A Negroni is an equal-parts drink, meaning every ingredient in the cocktail has the same ratio. Really meaning? It’s super easy to make.

 

  • 1 oz Gin
  • 1 oz Lillet
  • 1 oz Cocchi Americano.
  • Garnish: orange peel


Directions: build the cocktail in a mixing glass. Add ice, stir for 20 seconds. Strain into a chilled cocktail class. Rim the glass with the peel then drop in the glass. Enjoy!

 

 


The Last Word

 


 

 


While the addition of lime juice veers it slightly out of the realm of three-ingredient, the Last Word is surprisingly simple to make. Vancouver wine expert David Kitai of Liberty Wine Merchants veers for a Last Word as his cocktail.
The cocktail was first noticed in the 1915 bar the Detroit Athletic Club. While the cocktail faded to obscurity for decades, in the 1990s bartenders unearthed the recipe and it became a hit sensation.

Why? The Last Word the perfect thing for someone who wants a cocktail with a douse of fresh citrus, but isn’t willing to give up the spirit-forward flavors. If you’re a fan of peaty Scotch, sub out gin for a heavily-peated Scotch, like Adrbeg or one of Bruichladdich’s portfolio. The cocktail will also play well with Mezcal over gin, or if you’re feeling fancy, add a little champagne. Fun fact: the Paper Plane cocktail, with equal parts Aperol, Amaro, bourbon, and lemon juice, is actually a distant cousin of the Last Word.

Of note, while this cocktail does contain a few obscure ingredients, we promise, these ingredients will all come in handy if you’re keen on learning cocktail recipes.

 

  • 1 oz Gin
  • 1 oz Green Chartreuse
  • 1 oz Maraschino liqueur
  • Freshly pressed lime juice


Directions: Combine in a shaker with ice, shake until the outside of the shaker is cold, then strain into a coupe or Nick and Nora glass.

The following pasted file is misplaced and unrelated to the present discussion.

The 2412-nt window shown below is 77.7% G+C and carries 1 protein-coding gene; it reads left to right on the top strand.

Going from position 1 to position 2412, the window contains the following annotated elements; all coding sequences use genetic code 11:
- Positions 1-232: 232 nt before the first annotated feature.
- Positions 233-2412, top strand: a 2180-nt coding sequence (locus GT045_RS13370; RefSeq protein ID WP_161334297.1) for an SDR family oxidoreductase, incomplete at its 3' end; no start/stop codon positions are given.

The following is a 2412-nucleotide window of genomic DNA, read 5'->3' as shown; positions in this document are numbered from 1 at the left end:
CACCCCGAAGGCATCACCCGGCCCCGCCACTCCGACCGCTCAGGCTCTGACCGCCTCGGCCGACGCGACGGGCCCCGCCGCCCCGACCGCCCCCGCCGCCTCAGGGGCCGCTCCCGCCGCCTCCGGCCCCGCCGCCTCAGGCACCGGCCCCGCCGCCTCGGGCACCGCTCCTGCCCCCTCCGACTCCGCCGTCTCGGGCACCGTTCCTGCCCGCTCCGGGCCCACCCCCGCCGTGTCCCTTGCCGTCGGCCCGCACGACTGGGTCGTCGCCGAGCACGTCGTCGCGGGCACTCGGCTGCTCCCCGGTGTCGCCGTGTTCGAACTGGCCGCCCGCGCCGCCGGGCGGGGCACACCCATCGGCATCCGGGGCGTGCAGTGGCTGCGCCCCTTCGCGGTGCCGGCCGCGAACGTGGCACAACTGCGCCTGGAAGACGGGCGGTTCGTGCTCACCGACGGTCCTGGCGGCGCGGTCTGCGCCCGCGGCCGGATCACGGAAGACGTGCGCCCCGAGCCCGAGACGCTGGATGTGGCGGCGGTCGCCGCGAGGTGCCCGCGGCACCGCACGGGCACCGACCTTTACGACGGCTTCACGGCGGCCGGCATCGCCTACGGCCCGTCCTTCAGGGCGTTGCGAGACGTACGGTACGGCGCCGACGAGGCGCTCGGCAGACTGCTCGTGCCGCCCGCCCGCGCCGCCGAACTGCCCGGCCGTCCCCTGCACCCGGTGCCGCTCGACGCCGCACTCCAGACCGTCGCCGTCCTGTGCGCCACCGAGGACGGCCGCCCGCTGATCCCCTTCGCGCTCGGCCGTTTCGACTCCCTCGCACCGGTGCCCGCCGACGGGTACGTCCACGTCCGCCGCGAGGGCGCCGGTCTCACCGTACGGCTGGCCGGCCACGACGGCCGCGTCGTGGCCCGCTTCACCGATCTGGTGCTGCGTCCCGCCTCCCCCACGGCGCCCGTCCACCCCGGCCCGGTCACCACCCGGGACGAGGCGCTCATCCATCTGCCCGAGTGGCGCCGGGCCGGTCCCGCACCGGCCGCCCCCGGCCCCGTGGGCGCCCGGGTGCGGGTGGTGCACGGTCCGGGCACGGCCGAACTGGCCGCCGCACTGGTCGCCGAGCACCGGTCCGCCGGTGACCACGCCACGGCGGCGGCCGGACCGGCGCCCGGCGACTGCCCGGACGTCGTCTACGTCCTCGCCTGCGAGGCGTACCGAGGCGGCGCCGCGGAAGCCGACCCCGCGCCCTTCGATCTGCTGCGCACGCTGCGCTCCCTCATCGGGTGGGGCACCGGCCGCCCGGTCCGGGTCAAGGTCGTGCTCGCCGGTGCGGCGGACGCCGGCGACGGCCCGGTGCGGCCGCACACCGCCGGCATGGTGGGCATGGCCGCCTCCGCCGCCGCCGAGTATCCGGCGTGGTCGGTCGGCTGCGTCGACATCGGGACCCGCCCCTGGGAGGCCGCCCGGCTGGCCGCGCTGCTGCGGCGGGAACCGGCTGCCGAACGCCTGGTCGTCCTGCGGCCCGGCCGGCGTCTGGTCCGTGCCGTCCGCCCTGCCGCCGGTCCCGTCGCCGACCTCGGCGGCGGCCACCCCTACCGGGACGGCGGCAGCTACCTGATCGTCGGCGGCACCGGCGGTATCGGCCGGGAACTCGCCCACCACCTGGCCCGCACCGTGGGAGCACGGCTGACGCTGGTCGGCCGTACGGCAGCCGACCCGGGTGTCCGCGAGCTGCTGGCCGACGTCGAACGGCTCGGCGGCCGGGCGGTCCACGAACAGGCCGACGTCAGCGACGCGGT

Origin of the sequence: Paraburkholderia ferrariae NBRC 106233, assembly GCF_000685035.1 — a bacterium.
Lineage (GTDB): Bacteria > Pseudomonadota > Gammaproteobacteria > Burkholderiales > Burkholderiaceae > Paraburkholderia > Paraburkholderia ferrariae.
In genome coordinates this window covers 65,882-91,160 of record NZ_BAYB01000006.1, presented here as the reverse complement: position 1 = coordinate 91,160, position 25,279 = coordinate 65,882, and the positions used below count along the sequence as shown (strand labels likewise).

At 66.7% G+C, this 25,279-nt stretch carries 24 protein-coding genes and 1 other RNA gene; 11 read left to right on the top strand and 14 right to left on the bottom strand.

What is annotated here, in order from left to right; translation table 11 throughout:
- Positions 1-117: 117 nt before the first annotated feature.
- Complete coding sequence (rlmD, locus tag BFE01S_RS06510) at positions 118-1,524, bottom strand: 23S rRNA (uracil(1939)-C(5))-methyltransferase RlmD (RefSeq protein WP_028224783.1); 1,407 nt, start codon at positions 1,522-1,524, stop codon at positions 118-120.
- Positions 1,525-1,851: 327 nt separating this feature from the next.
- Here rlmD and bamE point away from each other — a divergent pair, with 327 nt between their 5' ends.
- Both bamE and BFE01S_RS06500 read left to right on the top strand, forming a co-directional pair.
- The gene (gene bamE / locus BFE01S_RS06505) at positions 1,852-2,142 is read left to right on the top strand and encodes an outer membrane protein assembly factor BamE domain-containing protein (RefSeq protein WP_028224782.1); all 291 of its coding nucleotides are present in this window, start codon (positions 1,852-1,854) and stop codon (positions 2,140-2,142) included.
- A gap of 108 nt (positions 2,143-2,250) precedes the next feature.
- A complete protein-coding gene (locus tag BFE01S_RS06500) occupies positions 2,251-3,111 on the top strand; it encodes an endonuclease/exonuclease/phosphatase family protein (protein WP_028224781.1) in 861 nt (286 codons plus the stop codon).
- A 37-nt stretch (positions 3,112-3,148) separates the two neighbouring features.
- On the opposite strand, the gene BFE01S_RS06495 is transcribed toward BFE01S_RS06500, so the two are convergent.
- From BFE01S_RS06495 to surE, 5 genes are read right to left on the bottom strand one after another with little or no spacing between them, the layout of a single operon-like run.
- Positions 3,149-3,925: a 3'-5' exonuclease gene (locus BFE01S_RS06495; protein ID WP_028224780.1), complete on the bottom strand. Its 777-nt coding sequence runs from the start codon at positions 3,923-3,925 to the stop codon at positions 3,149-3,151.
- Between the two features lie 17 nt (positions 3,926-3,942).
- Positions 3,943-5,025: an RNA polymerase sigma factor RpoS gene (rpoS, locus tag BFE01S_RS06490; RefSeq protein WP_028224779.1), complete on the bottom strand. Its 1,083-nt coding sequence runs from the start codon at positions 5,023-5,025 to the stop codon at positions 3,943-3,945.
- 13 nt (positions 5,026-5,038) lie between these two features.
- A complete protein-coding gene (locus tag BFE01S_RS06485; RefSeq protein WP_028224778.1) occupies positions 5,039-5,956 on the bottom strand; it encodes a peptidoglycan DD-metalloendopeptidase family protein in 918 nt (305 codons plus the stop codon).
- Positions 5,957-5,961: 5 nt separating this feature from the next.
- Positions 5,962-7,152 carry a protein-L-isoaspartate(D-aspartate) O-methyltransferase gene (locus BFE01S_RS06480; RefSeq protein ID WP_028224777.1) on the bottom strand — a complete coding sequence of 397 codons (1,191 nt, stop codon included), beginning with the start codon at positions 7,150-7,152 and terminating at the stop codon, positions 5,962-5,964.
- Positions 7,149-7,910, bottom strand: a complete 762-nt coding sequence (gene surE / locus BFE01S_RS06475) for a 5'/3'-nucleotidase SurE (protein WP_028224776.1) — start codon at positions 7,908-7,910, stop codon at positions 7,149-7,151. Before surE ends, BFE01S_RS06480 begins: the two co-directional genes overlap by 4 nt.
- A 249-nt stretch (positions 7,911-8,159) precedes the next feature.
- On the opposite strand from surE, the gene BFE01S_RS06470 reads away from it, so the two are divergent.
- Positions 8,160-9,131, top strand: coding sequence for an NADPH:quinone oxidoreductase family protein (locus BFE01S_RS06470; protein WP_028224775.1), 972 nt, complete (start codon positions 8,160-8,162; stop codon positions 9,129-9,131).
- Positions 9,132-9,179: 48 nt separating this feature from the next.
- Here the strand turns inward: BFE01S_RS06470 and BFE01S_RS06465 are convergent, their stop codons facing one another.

The Alternative: Sangria

 


 

 


When it comes down to it, though sangria may feel like it has a number of extra steps to its creation, sangrias are actually a huge time saver. Spend half an hour batching sangria at the beginning of your event and you’ll never have to lift a finger for a drink for the rest of the night. One of the best parts of sangria? You can’t really go too wrong. As long got the essentials: wine, a bubbly element, and juice, you can play a sangria to your will.

One of the golden rules to a good sangria is to avoid a kick of sweetness. While flavored vodka may sound like a wonderful idea, let the berries and juice add natural sweetness instead. A floral liqueur like Italicus or St. Germain (made with Elderflower) adds a hint of depth to your run-of-the-mill sangria.

 

  • 1 bottle Sauvignon Blanc
  • 1 cup Italicus or St. Germain
  • 1 half cup juice (we recommend a peach or mango)
  • 1 half cup soda water
  • Whatever berries you can get your hands on


Directions: Easy, easy. Mix all the incredients together and enjoy. Feel free to soak the berries in cognac or brandy the night before to add an extra kick.